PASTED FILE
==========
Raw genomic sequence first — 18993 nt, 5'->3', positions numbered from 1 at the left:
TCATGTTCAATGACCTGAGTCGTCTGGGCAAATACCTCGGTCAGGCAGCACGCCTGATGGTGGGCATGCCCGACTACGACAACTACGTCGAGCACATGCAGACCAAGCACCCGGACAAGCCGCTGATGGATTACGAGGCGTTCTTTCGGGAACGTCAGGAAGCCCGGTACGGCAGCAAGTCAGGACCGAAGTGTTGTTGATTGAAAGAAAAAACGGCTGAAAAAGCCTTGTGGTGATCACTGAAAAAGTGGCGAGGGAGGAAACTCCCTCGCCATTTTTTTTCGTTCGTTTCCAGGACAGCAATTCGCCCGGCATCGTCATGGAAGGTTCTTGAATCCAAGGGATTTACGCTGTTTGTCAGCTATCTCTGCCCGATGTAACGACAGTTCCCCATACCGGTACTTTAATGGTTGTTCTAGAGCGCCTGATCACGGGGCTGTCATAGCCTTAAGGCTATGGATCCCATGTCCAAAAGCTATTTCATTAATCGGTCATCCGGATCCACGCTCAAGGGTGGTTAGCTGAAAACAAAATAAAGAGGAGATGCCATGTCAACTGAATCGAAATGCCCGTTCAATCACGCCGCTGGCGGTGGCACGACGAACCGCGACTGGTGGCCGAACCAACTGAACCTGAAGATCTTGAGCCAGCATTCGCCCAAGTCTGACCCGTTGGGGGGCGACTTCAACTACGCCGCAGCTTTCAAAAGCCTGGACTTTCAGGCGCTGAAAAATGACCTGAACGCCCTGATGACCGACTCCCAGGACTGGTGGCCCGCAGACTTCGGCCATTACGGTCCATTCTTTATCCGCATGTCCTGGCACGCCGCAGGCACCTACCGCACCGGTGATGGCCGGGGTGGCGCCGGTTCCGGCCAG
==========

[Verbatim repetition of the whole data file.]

Raw genomic sequence first — 18993 nt, 5'->3', positions numbered from 1 at the left:
TCATGTTCAATGACCTGAGTCGTCTGGGCAAATACCTCGGTCAGGCAGCACGCCTGATGGTGGGCATGCCCGACTACGACAACTACGTCGAGCACATGCAGACCAAGCACCCGGACAAGCCGCTGATGGATTACGAGGCGTTCTTTCGGGAACGTCAGGAAGCCCGGTACGGCAGCAAGTCAGGACCGAAGTGTTGTTGATTGAAAGAAAAAACGGCTGAAAAAGCCTTGTGGTGATCACTGAAAAAGTGGCGAGGGAGGAAACTCCCTCGCCATTTTTTTTCGTTCGTTTCCAGGACAGCAATTCGCCCGGCATCGTCATGGAAGGTTCTTGAATCCAAGGGATTTACGCTGTTTGTCAGCTATCTCTGCCCGATGTAACGACAGTTCCCCATACCGGTACTTTAATGGTTGTTCTAGAGCGCCTGATCACGGGGCTGTCATAGCCTTAAGGCTATGGATCCCATGTCCAAAAGCTATTTCATTAATCGGTCATCCGGATCCACGCTCAAGGGTGGTTAGCTGAAAACAAAATAAAGAGGAGATGCCATGTCAACTGAATCGAAATGCCCGTTCAATCACGCCGCTGGCGGTGGCACGACGAACCGCGACTGGTGGCCGAACCAACTGAACCTGAAGATCTTGAGCCAGCATTCGCCCAAGTCTGACCCGTTGGGGGGCGACTTCAACTACGCCGCAGCTTTCAAAAGCCTGGACTTTCAGGCGCTGAAAAATGACCTGAACGCCCTGATGACCGACTCCCAGGACTGGTGGCCCGCAGACTTCGGCCATTACGGTCCATTCTTTATCCGCATGTCCTGGCACGCCGCAGGCACCTACCGCACCGGTGATGGCCGGGGTGGCGCCGGTTCCGGCCAG